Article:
In a last minute vote early on Saturday, California’s legislature voted to approve a bill that would limit police cooperation with federal immigration authorities, according to multiple reports.
The bill will prohibit additional jail time meant to allow immigration enforcement officials to take undocumented immigrants arrested for other reasons into custody.
The measure that passed still allows jail and prison officials to notify the federal government if they have arrested an undocumented immigrant with a felony record, and allows federal immigration officers to interview people in custody.
California’s Democratic Gov. Jerry Brown is expected to sign the legislation.
The last minute vote on the bill comes after extended negotiations over the details. The final version of the bill was released Monday but California requires bills to be published in their final form for 72 hours before a vote. California's lower chamber passed the bill on Friday. The California Senate wrapped its session following the vote.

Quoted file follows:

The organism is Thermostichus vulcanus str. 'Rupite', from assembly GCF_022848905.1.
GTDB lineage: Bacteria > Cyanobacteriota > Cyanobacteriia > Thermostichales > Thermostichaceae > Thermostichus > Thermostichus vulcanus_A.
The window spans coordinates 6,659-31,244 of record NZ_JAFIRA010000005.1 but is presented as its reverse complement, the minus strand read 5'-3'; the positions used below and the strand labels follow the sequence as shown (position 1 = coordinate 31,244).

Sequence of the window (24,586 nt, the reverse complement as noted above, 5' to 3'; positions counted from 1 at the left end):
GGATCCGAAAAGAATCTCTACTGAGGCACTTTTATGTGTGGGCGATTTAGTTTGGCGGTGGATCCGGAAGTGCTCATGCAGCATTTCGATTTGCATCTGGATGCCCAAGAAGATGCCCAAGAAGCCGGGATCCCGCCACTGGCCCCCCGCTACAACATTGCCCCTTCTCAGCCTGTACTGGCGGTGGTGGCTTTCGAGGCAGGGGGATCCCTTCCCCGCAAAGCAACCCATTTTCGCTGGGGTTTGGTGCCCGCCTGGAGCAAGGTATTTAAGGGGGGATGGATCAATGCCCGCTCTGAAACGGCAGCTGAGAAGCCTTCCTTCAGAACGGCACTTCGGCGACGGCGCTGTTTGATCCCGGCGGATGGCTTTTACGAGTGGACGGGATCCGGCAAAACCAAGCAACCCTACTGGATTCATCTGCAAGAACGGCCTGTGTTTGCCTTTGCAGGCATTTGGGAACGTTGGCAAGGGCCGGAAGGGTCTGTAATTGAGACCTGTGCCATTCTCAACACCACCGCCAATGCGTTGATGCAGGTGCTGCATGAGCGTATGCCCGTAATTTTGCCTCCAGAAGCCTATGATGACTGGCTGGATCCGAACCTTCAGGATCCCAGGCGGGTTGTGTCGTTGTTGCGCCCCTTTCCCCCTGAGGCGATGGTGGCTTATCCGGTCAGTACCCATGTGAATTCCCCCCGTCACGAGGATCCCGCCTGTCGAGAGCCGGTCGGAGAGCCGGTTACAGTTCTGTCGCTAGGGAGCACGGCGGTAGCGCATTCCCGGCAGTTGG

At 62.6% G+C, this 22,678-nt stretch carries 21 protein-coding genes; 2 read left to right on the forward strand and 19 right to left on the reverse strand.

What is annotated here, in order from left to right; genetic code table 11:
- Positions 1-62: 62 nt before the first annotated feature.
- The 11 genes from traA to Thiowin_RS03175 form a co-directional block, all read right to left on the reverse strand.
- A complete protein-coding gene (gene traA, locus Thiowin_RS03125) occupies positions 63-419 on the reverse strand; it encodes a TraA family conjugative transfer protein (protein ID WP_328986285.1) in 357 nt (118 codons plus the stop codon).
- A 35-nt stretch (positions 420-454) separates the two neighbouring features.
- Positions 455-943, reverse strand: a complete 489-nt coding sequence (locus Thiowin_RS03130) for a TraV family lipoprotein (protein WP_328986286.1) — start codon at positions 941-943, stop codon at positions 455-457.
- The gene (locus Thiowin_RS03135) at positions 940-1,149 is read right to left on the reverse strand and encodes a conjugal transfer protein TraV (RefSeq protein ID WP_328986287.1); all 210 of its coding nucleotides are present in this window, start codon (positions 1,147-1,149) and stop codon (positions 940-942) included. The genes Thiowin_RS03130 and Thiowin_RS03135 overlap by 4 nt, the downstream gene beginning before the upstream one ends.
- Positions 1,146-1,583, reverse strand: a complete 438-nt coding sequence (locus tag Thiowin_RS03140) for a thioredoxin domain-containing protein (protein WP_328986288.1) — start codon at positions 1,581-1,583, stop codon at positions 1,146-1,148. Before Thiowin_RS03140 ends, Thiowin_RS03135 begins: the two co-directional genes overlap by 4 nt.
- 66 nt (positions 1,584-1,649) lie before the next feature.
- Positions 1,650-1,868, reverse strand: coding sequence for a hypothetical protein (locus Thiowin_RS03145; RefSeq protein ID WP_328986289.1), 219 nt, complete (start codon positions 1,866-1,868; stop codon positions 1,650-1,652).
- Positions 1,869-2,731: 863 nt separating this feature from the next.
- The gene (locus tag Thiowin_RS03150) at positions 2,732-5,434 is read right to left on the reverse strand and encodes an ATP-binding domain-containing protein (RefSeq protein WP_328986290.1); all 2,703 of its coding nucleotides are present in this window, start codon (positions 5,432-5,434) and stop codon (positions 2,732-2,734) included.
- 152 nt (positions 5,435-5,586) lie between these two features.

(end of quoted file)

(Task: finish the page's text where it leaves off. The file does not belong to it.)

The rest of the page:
The bill's approval comes less than a day after a federal judge blocked the Trump administration's rules requiring cities to help enforce federal immigration laws in order to receive funding.
Multiple cities have sought to defy President Trump’s immigration enforcement policies, which require that state and local communities allow federal immigration access to detention facilities and provide 48 hours notice before they release an illegal alien wanted by federal authorities.
California’s immigration laws are considered among the friendliest in the country and the state is often referred to as a “sanctuary state.”